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July 15, 2015
Summer mUSTs: sunshine and compliance scheduling
By Emily Remmel, JD, Legal Editor

Summer is the perfect season for outdoor adventures, getting together with friends and family, and a great time to soak up some good ol’ rest and relaxation. So why get started this early with compliance scheduling? Even though there is plenty of time for summertime fun, if you or your facility is impacted by the recently revised federal underground storage tank (UST) regulations, you should consider utilizing a little poolside free time this summer and put together a simple compliance schedule.

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The U.S. Environmental Protection Agency (EPA) recently revised the 1988 UST regulations. Not only do these new regulations set the minimum requirement standards for operator training and secondary containment, but they also place an emphasis on the proper operation and maintenance of UST systems and equipment.

The rule is effective October 13, 2015. Many, but not all, of the 2015 UST requirements set a 3-year compliance deadline for owners and operators (O/Os) of existing USTs subject to the federal requirements. For new tanks installed after the October 13, 2015 effective date, O/Os must meet the requirements at installation. The compliance clock begins ticking this October. The deadlines are:

  • Any new or replaced tank or piping—install secondary containment by April 10, 2016
  • Switching tank contents to a regulated substance containing greater than 10 percent ethanol or greater than 20 percent biodiesel—30 days to notify the implementing agency
  • Class A, Class B, Class C operator training—designate and train by October 13, 2018
  • Monthly and annual walk-through inspections—implement by October 13, 2018
  • Spill prevention equipment—test by October 13, 2018 and at least once every 3 years thereafter
  • Overfill prevention equipment—test by October 13, 2018 and at least once every 3 years thereafter
  • Containment sumps—test by October 13, 2018 and at least once every 3 years thereafter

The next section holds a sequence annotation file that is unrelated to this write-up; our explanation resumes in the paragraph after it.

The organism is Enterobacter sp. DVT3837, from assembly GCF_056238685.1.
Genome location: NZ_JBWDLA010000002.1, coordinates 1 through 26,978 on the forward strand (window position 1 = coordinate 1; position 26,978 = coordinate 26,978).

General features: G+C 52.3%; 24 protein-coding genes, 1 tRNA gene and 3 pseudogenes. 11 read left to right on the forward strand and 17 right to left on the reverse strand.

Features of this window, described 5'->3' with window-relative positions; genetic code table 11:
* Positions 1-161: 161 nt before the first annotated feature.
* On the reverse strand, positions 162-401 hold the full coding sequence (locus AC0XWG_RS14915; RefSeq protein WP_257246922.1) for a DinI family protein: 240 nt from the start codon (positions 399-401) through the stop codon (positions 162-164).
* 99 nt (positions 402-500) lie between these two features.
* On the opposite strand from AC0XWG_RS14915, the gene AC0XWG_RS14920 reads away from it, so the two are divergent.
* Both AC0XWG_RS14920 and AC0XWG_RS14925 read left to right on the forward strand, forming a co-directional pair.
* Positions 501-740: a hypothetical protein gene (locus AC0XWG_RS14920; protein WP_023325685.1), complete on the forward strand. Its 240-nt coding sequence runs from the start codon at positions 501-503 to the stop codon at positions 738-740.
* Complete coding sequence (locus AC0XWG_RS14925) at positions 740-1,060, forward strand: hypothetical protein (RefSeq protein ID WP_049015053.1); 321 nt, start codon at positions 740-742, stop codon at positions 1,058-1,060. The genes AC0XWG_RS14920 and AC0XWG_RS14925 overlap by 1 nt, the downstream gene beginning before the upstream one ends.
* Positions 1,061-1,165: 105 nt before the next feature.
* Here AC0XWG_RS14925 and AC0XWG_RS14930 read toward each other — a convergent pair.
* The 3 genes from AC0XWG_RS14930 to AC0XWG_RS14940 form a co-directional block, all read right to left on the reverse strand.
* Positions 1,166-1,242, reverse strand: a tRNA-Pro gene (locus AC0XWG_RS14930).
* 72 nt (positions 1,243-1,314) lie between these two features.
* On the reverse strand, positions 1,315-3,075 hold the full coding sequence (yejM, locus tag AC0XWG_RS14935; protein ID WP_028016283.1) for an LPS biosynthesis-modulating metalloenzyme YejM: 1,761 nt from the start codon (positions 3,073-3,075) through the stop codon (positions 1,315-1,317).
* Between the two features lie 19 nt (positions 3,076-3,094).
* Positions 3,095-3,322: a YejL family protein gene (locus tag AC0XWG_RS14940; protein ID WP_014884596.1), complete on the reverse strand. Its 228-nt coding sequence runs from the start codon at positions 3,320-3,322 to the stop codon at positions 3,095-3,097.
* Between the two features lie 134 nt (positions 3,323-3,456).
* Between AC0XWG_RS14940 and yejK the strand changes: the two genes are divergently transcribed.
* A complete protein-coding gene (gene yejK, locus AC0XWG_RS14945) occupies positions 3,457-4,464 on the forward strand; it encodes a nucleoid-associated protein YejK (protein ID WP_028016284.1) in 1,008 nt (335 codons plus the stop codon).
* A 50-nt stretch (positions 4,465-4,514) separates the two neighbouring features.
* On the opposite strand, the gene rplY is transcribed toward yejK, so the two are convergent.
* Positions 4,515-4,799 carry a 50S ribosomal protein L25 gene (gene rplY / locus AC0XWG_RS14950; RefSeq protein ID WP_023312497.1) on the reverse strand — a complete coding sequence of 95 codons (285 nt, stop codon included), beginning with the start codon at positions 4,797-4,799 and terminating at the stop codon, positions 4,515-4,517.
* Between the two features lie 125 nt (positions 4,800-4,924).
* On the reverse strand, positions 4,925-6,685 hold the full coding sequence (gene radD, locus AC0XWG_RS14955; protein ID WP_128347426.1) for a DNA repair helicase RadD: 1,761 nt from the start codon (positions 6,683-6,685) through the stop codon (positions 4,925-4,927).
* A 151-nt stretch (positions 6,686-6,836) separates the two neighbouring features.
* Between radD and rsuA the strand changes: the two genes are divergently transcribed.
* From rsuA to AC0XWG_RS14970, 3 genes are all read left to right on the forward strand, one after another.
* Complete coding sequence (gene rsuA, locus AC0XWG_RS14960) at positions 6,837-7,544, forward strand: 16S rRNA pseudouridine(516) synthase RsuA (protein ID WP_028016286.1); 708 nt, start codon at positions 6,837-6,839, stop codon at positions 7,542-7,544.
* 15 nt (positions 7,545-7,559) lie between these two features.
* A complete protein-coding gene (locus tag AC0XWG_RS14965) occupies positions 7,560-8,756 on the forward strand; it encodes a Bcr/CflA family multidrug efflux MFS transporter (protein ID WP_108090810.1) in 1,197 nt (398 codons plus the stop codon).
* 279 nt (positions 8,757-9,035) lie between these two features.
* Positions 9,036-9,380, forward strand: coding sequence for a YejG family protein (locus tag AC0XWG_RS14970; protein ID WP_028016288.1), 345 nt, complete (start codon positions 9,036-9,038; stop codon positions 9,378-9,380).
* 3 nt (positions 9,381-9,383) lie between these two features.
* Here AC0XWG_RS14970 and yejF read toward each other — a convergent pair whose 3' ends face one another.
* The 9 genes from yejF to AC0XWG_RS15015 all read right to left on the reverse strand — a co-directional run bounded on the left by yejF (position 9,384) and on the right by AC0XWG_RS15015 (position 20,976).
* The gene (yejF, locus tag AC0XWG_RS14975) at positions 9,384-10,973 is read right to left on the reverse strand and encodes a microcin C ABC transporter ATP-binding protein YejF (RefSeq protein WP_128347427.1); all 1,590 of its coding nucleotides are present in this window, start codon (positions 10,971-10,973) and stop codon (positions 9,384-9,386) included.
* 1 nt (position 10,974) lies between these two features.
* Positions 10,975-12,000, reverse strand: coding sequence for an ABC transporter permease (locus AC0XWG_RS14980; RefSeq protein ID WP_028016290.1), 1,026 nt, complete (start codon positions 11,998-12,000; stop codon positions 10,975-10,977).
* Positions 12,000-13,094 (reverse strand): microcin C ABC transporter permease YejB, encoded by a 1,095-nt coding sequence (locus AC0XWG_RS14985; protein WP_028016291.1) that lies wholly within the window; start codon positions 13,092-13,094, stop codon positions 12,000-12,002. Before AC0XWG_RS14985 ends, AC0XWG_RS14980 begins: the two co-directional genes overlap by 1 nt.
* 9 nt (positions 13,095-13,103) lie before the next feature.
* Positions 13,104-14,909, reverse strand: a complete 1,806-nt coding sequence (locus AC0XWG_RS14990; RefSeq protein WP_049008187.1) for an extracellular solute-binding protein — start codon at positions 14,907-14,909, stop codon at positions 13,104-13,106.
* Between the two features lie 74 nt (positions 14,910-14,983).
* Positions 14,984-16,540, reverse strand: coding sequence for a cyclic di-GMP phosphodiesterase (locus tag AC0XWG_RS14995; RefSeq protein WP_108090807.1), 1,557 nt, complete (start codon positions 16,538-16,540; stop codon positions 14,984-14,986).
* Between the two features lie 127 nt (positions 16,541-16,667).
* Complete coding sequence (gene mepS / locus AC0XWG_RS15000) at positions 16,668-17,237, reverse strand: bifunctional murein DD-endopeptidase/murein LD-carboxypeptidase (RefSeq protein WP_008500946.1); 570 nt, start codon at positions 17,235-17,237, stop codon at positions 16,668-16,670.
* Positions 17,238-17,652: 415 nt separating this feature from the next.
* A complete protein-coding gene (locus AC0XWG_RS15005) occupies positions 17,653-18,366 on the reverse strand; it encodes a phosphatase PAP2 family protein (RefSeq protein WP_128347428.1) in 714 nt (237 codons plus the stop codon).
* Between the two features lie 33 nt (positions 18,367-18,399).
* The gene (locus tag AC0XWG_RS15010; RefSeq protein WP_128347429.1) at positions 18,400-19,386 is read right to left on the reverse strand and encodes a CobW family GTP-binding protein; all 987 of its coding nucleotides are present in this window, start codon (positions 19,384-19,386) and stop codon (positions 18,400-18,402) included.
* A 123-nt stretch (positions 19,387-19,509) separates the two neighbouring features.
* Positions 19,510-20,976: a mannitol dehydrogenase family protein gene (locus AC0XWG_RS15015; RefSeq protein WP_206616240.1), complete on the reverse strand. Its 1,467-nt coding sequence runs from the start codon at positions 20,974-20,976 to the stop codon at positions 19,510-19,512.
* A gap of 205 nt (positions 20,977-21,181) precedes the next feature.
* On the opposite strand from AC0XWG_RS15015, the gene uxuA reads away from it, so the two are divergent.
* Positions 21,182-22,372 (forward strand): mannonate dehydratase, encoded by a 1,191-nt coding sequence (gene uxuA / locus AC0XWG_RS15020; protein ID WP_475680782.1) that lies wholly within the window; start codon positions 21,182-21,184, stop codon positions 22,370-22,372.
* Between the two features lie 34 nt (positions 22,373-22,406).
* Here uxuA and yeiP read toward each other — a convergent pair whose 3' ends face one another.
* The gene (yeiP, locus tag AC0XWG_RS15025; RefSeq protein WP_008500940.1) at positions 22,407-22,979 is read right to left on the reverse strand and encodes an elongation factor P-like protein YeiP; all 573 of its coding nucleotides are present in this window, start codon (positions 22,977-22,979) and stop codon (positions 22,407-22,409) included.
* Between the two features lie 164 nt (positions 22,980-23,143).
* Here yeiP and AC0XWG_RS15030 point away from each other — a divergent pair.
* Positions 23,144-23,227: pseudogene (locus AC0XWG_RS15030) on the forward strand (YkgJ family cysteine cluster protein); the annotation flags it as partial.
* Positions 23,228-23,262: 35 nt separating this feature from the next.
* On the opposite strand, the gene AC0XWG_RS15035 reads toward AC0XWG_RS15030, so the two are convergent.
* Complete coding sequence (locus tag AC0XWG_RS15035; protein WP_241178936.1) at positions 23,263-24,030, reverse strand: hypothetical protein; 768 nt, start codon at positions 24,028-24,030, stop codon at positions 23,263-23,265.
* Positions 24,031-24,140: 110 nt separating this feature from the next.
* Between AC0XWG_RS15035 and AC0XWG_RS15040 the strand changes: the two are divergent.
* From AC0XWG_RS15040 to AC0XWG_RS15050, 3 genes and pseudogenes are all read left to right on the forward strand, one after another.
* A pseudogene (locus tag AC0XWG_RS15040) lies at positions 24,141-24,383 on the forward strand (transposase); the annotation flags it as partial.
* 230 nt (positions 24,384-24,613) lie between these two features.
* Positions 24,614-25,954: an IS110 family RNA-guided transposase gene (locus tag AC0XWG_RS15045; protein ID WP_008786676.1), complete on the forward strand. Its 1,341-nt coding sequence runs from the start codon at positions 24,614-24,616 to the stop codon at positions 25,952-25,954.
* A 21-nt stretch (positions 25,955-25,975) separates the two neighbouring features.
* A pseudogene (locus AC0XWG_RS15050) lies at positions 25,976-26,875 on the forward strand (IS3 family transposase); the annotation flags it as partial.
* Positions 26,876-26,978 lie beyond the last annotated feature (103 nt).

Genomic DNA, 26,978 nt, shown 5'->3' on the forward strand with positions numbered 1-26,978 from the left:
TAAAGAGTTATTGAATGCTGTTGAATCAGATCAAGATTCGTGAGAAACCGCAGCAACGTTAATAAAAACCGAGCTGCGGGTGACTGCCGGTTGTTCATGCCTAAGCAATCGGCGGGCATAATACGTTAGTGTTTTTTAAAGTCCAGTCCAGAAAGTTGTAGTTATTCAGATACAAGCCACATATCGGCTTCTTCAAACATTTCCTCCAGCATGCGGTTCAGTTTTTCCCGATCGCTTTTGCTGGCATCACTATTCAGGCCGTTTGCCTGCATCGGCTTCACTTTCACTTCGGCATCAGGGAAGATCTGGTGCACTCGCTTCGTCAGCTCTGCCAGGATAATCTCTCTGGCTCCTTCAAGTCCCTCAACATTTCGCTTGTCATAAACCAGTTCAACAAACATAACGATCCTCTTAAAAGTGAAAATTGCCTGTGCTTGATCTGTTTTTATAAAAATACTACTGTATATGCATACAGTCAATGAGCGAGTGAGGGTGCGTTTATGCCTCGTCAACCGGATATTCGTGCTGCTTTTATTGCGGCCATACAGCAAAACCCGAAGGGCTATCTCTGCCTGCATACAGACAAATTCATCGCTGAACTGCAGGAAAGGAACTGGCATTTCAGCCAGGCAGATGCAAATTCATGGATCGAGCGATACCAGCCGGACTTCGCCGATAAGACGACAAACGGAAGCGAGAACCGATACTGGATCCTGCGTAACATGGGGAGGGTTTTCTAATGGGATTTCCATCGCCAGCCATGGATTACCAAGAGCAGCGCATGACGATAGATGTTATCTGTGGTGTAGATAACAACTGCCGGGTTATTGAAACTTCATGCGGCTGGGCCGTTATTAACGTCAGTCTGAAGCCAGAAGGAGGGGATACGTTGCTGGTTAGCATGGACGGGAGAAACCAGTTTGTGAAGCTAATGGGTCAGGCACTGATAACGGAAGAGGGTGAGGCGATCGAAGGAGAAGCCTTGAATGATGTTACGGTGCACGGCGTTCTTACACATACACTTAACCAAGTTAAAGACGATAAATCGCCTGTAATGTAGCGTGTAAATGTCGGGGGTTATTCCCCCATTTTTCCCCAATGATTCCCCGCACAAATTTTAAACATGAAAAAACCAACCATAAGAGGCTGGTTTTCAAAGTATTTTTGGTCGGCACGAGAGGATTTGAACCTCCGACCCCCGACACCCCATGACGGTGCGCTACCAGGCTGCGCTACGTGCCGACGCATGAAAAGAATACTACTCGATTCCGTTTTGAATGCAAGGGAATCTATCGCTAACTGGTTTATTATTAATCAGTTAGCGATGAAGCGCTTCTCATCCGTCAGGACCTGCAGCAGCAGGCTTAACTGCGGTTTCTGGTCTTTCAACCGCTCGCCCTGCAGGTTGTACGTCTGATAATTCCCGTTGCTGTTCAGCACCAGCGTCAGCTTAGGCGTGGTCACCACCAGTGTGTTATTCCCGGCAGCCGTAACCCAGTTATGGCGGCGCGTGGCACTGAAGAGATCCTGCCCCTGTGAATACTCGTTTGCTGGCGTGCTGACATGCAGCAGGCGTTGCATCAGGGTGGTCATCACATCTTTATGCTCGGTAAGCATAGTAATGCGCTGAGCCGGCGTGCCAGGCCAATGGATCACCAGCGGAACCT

• Release detection equipment—test by October 13, 2018 and annually thereafter
  • Notification for tank existence and demonstration of financial responsibility (only applies to airport hydrant distribution systems and field constructed tanks)—submit and demonstrate to implementing agency by October 13, 2018

But wait, for the most part, EPA’s new 2015 UST regulations require compliance by 2018. That's 3 years from now. Why would anyone get started this early?

The answer: It is never too early.

Operator training. The best place to start may be with operator designation and training. You should identify, if you have not already done so, who will be designated as an operator for each class and what trainings will be necessary. It is best to research operator training programs or examinations early because they may not be offered year-round. Also, you should determine whether you will keep your current operator designations and training records in paper or electronic format.

Walk-through inspections. Once you have designated and researched training programs, the next planning step may be to preliminarily schedule your walk-through inspections. O/Os must conduct monthly inspections for spill prevention and release detection equipment. Annually, O/Os must inspect containment sumps and handheld release detection equipment. Outlining a calendar and sharing it with your operators early may avoid any future scheduling conflicts.

Equipment testing. While you have the calendar out, you should consider scheduling equipment testing (operation and maintenance) for your UST system. The new regulations require equipment testing for spill and overfill prevention equipment as well as for containment sumps and release detection equipment. You may need specific equipment or certain personnel present to conduct each test. Having a testing plan scheduled may again avoid time conflicts.

If you have some downtime this summer, it’s not a bad idea to get out the calendar and start planning how and when your facility will begin implementing the new federal UST regulations. An easy first step is to designate operators and look into scheduling operator training. Then, schedule walk-through inspections and operation and maintenance testing for all your UST equipment.

The benefit for starting early reduces the inevitable stress spent worrying over looming compliance deadlines. Even though these deadlines seem distant, once you put together a compliance schedule that charts your facility’s UST requirements, that summertime feeling can be felt year-round.

Final UST rule

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